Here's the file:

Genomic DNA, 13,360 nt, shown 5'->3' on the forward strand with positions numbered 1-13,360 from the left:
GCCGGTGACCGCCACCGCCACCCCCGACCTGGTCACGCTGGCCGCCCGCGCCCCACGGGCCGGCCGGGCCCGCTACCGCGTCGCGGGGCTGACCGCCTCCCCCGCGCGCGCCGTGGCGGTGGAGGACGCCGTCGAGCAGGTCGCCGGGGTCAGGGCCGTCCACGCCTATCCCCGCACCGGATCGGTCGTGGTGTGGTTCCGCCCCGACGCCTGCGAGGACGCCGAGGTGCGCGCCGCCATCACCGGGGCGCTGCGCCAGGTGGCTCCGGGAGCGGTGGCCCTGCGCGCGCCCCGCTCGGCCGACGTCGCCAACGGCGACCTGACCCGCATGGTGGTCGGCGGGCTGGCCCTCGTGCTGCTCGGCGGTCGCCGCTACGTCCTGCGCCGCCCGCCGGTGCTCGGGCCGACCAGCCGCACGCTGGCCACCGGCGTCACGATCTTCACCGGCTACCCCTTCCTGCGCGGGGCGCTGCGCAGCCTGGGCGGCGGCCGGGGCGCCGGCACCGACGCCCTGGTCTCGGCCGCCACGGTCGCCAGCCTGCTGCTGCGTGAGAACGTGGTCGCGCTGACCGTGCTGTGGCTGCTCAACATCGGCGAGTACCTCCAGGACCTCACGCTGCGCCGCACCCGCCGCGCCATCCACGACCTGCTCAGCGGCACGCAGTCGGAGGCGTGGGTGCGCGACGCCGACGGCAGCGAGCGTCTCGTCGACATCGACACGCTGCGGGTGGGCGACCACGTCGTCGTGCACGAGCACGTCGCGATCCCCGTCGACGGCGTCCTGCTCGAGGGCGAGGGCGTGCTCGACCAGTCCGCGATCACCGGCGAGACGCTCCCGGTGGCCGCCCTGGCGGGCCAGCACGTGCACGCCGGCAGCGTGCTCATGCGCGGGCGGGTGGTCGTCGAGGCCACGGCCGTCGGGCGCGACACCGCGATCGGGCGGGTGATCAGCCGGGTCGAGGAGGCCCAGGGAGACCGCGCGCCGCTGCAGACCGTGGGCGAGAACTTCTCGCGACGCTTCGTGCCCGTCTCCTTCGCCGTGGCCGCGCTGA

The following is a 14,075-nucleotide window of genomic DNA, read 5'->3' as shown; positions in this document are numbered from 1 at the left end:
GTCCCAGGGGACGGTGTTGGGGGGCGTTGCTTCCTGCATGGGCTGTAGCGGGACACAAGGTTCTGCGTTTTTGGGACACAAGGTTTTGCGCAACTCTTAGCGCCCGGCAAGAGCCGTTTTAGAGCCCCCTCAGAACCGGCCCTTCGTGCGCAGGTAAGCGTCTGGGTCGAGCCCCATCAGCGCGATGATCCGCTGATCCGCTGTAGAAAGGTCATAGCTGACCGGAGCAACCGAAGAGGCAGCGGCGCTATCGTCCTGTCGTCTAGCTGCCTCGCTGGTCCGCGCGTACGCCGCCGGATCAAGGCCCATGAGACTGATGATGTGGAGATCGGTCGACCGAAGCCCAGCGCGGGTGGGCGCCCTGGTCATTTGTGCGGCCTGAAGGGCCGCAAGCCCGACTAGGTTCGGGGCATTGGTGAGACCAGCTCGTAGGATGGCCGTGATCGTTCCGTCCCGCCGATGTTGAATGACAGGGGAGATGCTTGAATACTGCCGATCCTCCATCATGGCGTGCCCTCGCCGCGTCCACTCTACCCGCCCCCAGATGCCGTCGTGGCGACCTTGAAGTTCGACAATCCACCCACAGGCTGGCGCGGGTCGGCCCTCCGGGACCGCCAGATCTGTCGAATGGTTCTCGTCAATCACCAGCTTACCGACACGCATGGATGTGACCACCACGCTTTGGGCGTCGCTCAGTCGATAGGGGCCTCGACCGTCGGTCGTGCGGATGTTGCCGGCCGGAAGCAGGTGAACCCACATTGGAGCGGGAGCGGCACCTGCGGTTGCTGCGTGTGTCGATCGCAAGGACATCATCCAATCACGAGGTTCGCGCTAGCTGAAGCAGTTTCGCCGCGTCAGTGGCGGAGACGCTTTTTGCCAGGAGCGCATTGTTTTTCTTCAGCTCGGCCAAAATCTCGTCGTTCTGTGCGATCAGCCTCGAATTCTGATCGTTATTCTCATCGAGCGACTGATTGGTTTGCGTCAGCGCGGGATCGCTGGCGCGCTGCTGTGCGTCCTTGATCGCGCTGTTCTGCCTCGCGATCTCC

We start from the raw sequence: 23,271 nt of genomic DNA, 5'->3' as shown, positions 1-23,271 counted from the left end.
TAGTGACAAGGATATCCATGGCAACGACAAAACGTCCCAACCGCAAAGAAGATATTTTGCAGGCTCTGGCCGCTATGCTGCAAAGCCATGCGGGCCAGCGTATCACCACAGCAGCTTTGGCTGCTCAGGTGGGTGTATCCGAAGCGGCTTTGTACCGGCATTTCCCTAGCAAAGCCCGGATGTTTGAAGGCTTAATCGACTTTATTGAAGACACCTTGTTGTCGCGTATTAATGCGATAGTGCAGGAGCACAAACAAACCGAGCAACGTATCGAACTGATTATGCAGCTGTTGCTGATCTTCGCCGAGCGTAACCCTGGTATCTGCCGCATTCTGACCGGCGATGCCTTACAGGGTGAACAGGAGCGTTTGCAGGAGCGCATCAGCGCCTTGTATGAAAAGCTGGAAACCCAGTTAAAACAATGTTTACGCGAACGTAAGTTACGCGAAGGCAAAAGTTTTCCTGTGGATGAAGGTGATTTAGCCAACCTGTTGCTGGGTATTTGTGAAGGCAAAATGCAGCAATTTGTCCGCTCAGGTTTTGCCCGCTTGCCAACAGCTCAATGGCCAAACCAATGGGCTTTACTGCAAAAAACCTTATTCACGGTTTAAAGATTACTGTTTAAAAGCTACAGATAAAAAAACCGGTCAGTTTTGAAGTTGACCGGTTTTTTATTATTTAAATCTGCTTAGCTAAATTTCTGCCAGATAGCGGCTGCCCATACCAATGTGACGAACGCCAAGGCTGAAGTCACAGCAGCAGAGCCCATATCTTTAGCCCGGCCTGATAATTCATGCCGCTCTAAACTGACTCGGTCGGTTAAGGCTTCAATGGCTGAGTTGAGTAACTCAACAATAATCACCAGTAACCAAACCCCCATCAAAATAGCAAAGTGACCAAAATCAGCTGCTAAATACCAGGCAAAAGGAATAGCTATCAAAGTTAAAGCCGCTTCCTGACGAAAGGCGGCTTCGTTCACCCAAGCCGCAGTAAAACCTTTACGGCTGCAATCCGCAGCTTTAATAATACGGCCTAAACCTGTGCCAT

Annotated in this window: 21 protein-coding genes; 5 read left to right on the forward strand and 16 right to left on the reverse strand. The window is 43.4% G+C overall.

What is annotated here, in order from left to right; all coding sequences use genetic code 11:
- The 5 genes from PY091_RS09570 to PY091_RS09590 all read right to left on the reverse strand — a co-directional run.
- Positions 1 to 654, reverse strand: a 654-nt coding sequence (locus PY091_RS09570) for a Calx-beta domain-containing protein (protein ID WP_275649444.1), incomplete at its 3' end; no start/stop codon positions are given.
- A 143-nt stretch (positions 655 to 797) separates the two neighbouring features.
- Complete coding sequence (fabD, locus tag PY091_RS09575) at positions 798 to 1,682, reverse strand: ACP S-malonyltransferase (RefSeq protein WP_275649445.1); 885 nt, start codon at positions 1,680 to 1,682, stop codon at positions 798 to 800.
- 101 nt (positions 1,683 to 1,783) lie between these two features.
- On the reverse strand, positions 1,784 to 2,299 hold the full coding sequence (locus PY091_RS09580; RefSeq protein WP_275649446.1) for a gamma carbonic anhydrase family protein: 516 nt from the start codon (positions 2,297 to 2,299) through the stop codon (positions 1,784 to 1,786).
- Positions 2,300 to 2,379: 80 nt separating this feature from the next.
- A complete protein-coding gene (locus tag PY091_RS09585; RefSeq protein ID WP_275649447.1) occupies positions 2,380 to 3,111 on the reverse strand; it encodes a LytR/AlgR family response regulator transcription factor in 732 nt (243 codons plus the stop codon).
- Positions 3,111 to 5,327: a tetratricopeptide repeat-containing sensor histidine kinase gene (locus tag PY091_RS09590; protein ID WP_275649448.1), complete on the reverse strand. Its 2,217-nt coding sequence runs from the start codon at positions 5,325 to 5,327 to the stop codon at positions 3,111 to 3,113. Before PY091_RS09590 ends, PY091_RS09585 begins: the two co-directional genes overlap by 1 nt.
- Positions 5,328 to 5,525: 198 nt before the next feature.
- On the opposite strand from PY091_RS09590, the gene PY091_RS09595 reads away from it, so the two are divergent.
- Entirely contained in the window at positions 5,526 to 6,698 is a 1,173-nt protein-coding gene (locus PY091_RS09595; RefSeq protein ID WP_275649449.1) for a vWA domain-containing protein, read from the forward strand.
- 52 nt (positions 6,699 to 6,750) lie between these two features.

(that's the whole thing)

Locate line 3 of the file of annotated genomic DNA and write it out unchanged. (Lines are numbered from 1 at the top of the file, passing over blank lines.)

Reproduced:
The following is a 14,075-nucleotide window of genomic DNA, read 5'->3' as shown; positions in this document are numbered from 1 at the left end: